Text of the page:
Sep 20, 2020

Culion, a compelling art film and historical narrative

Produced by the newbie film outfit iOptions Ventures, the Iza Calzado starrer is far from being an indie undertaking as one might suspect. It is a robust film with all the trappings of a major work such that it was recently graded A by the Cinema Evaluation Board.

The upcoming film Culion, an entry to the 2019 Metro Manila Film Festival, is a must-see especially for all educators about Palawan and its history. This is because the film is a superb historical visual literature that effectively tackles the often misunderstood narrative of today’s vibrant Culion – once a detested colony of lepers forcibly separated from their families and shunned by society and the rest of the world.

Produced by the newbie film outfit iOptions Ventures, the Iza Calzado starrer is far from being an indie undertaking as one might suspect. It is a robust film with all the trappings of a major work such that it was recently graded A by the Cinema Evaluation Board. Following its world premiere showing in Culion town and its gala opening in Manila early this week, the movie has already earned well-deserved praises from some of the most discerning critics from the mainstream film industry.

Apart from the novelty of being filmed in its entirety in Culion, as the film is set in the former leper town circa 1940s, the movie is a powerful collaboration among current film industry standouts led by the highly-respected and multi-awarded scriptwriter Ricky Lee and Director Alvin Yapan. It stars Iza Calzado, Merryl Soriano and Jasmine Curtis-Smith and a high-powered support cast that includes Joem Bascon, Suzette Ranillo and Mike Liwag.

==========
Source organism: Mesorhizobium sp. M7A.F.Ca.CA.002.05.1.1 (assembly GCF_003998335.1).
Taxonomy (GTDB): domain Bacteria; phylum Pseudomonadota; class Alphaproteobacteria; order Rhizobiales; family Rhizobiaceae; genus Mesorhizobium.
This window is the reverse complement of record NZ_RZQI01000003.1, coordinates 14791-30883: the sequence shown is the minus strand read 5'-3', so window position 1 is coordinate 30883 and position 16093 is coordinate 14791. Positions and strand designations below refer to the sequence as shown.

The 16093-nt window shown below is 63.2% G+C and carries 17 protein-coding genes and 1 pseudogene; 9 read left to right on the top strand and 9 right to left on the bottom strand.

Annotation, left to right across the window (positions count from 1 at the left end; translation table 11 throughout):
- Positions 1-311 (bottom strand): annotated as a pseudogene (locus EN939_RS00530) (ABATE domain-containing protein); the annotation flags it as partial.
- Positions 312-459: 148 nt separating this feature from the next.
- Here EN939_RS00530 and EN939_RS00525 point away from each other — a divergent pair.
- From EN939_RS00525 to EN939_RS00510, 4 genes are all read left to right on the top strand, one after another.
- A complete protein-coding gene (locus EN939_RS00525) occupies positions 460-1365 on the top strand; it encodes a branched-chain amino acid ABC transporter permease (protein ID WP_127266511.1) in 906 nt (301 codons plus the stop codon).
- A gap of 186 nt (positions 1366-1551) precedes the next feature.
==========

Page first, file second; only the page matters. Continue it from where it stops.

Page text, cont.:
The historical drama flick centers on three women – Anna (played by Calzado), Doris (Jasmin Curtis-Smith) and Ditas (Merryl Soriano) – who struggles with isolation and desperation faced by every leper patient condemned to the island for life, or at least until a cure is found.

The film only touches in part the medical science’s final triumph over leprosy as a feared disease, but it is evident in the storyline that the colony played a key role in this quest. It makes accurate reference to the medical protocols of the era, involving mainly the injection into the patients’ skin lesions a concoction derived from an Indian fruit called chaulmoogra. As medical history now shows, Culion was the final juncture of man’s elusive 100-year search for a cure to the disease.

Script writer Ricky Lee did his homework well in making sure the film hewed to the accurate historical context. This was attested by no less than the chief of the Culion Sanitarium and General Hospital and the Culion Museum and Archives, Dr. Arturo Cunanan. In a recent interview with Palawan News, Dr. Cunanan disclosed that he had to closely engage the film producers and staff to ensure that the film was “done right.”

Overall, the film is an ensemble of talents perfectly matched. The casting for the movie was a masterstroke in assembling established and budding artists, all coming together in a fluid performance to execute a solid and well-researched Lee masterpiece.

The film begins with a depiction of the time when the United States as the country’s colonial masters imposes a segregation policy on all persons afflicted with the dreaded leprosy, also known as Hansen’s disease. At that time, leprosy had no known cure and the Hansenites, also commonly called “leproso”, were all exiled in the island. All those afflicted with disease that was highly contagious and caused muscle and limb deformities oftentimes leading to death were not allowed to mingle with the population.